Fnac makes £533m takeover offer for Darty as it seeks to create French electronics giants

Kasmira Jefford
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Shares jumped as much as 17 per cent after the offer (Source: Getty)

French electronics and music retailer Fnac has made a takeover bid for Darty in a deal that would value its UK-listed rival at £533m.

Shares in Darty have soared as much as 17 per cent this morning after Fnac confirmed it has made an offer of 101p per share, 25 per cent above yesterday’s closing price of 81p.

"The board has considered the proposal and concluded that it should further explore the benefits of a potential combination with Fnac," Darty said in a statement.

"Initially, this engagement will focus on reviewing deal execution risks in order to determine whether an offer is likely to be deliverable on a basis which could be capable of being recommended to Darty shareholders."

Darty is Europe's third-largest electrical goods retailer with some 400 stores in Europe and earns 70 per cent of its revenue in the French market.

It was created when Kingfisher decided to spin-off its French subsidiary Kesa Electricals in 2003, which also including the UK electronics chain Comet.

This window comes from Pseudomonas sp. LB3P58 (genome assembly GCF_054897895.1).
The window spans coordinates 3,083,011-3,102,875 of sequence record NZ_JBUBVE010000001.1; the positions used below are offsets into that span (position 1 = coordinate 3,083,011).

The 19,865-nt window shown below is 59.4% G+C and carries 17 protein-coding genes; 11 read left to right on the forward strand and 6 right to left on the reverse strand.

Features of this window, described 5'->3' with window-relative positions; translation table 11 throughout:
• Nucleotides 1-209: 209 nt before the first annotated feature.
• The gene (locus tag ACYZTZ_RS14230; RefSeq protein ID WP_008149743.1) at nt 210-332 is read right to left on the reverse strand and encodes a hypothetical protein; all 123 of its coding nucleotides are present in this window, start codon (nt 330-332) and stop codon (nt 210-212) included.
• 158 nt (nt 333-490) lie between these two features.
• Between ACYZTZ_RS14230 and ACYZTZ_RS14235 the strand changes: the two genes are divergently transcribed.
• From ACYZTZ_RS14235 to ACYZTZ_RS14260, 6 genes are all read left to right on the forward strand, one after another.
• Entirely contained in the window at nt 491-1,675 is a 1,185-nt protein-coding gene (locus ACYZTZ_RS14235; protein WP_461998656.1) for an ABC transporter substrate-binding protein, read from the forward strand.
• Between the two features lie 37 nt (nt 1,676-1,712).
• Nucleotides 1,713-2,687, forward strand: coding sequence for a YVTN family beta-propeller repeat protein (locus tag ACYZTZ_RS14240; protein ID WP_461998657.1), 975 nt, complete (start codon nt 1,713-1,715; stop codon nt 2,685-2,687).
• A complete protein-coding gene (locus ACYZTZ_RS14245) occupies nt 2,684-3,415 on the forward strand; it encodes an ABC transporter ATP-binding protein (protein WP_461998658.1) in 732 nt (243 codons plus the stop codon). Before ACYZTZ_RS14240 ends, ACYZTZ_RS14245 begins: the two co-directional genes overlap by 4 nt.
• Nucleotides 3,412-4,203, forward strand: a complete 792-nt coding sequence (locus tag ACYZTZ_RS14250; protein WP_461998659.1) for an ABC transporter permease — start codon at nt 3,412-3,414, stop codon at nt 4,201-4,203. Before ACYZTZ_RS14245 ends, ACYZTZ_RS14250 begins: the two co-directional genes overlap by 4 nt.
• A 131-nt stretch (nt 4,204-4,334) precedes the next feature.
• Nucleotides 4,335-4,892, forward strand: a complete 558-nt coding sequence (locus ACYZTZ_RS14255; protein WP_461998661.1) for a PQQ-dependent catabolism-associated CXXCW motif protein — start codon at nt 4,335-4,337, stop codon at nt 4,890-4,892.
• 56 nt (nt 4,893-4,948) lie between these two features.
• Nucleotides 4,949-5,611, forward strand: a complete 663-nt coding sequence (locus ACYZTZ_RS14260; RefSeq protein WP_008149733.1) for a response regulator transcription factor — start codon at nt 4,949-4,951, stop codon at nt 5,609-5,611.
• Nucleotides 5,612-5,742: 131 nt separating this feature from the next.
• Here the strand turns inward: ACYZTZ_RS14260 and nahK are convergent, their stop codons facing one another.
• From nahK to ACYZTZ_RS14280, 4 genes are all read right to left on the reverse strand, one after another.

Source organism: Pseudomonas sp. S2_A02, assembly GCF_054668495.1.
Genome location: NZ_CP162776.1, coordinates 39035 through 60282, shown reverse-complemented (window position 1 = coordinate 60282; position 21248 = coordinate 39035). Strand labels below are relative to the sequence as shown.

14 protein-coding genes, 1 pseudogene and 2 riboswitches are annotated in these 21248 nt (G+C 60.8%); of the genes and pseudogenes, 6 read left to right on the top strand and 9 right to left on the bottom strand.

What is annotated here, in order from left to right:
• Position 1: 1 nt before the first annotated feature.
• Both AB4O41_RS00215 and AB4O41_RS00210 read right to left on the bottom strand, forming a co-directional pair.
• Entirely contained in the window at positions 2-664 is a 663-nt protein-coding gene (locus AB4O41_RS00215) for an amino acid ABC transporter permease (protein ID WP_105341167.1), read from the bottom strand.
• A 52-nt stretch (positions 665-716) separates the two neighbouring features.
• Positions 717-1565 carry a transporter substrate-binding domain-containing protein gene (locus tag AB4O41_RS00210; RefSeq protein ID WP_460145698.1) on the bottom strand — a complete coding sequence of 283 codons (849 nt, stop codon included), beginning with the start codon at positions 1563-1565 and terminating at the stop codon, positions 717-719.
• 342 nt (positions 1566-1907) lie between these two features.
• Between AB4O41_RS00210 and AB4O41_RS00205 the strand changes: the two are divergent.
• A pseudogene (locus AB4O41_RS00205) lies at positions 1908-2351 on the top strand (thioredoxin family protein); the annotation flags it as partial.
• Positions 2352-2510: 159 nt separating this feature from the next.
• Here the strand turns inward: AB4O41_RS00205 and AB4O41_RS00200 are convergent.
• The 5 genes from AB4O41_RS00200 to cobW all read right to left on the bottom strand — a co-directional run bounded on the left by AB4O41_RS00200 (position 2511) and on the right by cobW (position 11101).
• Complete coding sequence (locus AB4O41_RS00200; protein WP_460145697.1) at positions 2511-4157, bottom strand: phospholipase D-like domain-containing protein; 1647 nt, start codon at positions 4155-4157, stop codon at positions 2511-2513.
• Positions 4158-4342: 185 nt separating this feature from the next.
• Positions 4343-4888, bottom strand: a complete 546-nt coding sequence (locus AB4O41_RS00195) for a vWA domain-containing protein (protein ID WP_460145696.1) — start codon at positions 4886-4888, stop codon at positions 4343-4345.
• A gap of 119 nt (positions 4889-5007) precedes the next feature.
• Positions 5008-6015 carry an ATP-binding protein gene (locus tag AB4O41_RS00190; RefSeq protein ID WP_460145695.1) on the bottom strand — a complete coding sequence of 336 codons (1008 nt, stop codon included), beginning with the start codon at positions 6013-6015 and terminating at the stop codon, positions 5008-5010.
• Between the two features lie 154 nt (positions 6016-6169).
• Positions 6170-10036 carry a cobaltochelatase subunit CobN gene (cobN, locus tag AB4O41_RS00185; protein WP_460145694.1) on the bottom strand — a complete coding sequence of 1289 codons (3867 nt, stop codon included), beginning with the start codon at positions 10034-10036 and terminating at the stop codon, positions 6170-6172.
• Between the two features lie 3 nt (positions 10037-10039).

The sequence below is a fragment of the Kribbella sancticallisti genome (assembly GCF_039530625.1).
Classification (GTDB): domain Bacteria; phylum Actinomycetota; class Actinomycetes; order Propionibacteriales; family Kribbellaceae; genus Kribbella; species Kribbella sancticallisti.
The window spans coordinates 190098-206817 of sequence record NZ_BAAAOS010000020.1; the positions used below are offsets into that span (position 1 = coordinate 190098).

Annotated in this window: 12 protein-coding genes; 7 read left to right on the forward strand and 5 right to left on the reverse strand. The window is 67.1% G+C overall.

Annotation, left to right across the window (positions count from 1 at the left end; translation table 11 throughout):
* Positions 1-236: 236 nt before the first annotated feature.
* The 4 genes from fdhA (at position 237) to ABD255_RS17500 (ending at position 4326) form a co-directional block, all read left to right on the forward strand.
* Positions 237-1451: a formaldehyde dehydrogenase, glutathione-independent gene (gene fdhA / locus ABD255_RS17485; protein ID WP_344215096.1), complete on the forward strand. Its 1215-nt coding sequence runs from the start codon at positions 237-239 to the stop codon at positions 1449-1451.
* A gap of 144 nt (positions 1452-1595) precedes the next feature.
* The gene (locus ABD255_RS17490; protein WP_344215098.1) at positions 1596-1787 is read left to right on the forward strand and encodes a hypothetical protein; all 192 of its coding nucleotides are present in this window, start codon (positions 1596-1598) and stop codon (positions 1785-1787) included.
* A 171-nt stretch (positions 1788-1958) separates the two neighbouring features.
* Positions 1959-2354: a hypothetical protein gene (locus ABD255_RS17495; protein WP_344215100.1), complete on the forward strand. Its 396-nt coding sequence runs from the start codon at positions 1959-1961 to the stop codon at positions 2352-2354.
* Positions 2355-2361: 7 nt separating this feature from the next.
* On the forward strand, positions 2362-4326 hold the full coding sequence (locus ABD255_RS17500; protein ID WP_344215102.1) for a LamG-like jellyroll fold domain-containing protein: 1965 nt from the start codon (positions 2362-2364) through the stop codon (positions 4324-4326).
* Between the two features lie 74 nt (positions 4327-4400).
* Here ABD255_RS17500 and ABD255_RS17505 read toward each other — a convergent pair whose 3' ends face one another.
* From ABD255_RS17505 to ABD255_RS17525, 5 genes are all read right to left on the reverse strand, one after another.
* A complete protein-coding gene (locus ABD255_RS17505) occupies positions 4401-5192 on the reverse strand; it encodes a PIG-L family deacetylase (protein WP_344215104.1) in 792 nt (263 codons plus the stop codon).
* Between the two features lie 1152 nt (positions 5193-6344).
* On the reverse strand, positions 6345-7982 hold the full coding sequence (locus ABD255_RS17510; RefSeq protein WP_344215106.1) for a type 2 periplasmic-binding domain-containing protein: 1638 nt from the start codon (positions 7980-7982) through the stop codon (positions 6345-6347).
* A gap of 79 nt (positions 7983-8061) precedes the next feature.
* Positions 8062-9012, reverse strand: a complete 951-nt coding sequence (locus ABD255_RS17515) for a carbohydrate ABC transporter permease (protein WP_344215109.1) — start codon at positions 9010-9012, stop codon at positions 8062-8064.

In 2011 Kesa sold Comet with a £50m dowry to buy-out group Opcapita after failing to turn the chain around. The business later collapsed into administration, with thousands of staff losing their jobs. Kesa was renamed Darty in 2012 after the French arm of its business.

The company has struggled amid tough trading conditions in France and last year saw retail profit drop 12 per cent to €74.9m.

Fnac, which sells books as well as DVDs, CDs and consumer electronics, has around 184 stores in France and six other countries including Portugal and Switzerland. The group had revenues of €3.9bn in 2014.

The Paris-listed company said the deal represents a “major strategic and financial opportunity for both businesses by creating a leader in the French electronics, editorial and home appliances retail market."

Activist investor Knight Vinke, which owns a 14.4 per cent stake in Darty, has backed the offer, saying it "strongly supports the principle of combining Darty with Fnac, and encourages both sides to pursue their discussions in good faith.”

Shares in Fnac were down three per cent this morning at €51.30.

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